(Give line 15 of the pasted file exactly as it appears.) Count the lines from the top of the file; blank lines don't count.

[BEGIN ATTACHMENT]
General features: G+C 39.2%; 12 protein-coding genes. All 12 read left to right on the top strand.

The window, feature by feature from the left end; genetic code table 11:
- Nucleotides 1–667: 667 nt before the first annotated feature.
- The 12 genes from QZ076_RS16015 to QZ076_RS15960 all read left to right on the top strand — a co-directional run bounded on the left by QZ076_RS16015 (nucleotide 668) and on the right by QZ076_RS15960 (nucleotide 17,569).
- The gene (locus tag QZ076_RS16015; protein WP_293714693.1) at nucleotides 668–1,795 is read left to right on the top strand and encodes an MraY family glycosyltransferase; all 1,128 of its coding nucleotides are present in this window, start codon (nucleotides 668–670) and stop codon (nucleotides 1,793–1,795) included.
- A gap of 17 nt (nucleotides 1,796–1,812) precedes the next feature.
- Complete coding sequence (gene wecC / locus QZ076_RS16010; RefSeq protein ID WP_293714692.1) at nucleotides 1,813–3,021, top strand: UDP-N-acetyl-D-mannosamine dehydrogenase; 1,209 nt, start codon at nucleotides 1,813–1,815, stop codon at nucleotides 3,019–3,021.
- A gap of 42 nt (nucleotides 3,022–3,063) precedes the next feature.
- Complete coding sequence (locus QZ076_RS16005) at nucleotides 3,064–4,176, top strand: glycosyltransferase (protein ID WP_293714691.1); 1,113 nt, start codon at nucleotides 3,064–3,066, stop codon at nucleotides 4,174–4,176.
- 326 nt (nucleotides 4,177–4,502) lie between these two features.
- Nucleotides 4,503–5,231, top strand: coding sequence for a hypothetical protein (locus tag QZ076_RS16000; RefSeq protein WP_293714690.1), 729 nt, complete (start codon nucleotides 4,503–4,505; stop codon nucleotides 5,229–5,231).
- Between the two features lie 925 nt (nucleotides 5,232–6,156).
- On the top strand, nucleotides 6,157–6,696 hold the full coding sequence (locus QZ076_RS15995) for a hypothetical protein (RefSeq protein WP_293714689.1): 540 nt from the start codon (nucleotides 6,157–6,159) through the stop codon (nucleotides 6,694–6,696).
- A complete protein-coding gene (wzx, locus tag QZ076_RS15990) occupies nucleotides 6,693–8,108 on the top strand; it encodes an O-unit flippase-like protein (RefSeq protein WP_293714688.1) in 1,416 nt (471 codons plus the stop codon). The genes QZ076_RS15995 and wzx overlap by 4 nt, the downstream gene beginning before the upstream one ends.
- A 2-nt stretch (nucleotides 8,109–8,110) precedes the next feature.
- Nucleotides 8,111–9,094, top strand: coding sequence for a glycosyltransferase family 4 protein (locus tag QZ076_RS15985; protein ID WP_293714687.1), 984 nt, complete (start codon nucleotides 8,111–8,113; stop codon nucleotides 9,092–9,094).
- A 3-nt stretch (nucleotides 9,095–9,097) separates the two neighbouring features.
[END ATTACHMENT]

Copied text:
- A 2-nt stretch (nucleotides 8,109–8,110) precedes the next feature.